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Cars in Cuba: Engineering meets ingenuity

Ramon Mongui, owner of a US vintage car, speaks during an interview in Havana, Cuba, 10 August 2018. Recycled tires, brake pads, pipe radiators and sealed engines with a pressure cooker seal are common solutions in Cuba, where each driver is also an engineer and mechanic due to the shortage of vehicles, gasoline and spare parts. EFE

Havana, Aug 10 (EFE).- Tires recycled as brake pads, radiators made of pipes and engine gaskets sealed with the use of a pressure cooker are common in Cuba, where every motorist must also be a mechanic amid a shortage of new vehicles, gasoline and spare parts.

“Here we invent a lot,” Ramon Mongui, 52, quipped as he told EFE the story of the red and white 1956 Ford Fairlane Sunliner he uses to ferry tourists around Havana for $30 an hour, about as much as the typical Cuban worker makes in a month.

When Ramon’s car was leaking oil and he failed to find a replacement for the faulty gasket, he found a solution in his kitchen.

“My wife told me, ‘I’m making you some delicious beans.’ When I opened the pressure cooker – an old Russian pressure cooker – I noticed the gasket was similar. I took it, we tested the pressure and it worked. Four years later the car keeps running,” he said.

With roughly 500,000 automobiles and more than 11 million inhabitants, Cuba has only 42 vehicles per 1,000 residents, compared with 600 per 1,000 in Spain and more than 700 cars for every 1,000 people in the United States, according to data from 2015.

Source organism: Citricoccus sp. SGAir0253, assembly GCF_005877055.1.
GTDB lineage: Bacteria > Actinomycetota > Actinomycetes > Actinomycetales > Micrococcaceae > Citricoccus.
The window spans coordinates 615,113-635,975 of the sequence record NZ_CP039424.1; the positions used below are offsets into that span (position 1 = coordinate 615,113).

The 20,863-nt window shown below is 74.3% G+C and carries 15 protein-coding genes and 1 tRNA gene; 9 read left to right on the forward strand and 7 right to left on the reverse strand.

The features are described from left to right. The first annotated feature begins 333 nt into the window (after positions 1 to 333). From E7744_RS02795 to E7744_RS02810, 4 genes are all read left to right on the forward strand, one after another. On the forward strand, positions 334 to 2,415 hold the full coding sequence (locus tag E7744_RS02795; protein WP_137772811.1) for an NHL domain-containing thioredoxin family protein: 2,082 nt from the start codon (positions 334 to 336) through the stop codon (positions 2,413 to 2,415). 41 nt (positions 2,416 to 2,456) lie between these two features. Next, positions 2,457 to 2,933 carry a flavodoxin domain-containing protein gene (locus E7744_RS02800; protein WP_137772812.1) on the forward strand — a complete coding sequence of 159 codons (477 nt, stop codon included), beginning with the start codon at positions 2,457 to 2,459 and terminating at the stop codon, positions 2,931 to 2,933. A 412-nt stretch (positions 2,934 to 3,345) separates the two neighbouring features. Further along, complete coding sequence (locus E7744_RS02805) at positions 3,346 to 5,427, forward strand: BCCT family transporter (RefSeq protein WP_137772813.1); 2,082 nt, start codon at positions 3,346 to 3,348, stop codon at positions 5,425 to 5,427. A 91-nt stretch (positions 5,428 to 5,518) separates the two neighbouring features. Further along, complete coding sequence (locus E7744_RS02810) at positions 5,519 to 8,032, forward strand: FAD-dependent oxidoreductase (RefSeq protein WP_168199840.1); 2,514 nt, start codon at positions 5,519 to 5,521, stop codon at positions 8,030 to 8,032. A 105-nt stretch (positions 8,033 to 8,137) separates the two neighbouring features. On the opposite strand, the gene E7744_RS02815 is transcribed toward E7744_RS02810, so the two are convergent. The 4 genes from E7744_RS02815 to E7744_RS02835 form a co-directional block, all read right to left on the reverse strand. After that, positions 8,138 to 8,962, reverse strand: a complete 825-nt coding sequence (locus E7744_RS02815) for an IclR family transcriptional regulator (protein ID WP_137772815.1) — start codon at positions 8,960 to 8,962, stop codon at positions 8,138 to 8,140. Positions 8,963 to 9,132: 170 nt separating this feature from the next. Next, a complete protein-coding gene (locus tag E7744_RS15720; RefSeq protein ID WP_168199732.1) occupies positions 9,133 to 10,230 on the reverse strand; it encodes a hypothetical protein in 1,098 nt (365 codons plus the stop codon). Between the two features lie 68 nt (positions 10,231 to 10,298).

Recycled tires, brake pads, pipe radiators and sealed engines with a pressure cooker seal are common solutions in Cuba, where each driver is also an engineer and mechanic due to the shortage of vehicles, gasoline and spare parts. EFE

The main reason is government policy.

Until 2011 it was illegal to buy a new car. That prohibition was dropped in 2013, but the purchase of a new vehicle is taxed at 800 percent, resulting in an effective price of $80,000 for a fairly basic ride.

Absurd as it seems, there is a logical explanation, according to Diego Llorente, a Spanish financial professional living in Cuba.

“Cars and gas are imported in hard currency, but are sold here in the local convertible currency (CUC) that lacks international value. Cuba has insufficient hard currency, which forces the country to limit imports, especially of such large and important devices,” Llorente told EFE.

Ramon Mongui worked hard to save up the $500 he paid for his Ford in 1992.

“Now they offer me more than $50,000, but I’m not selling. My younger son will take it over from me,” he said.

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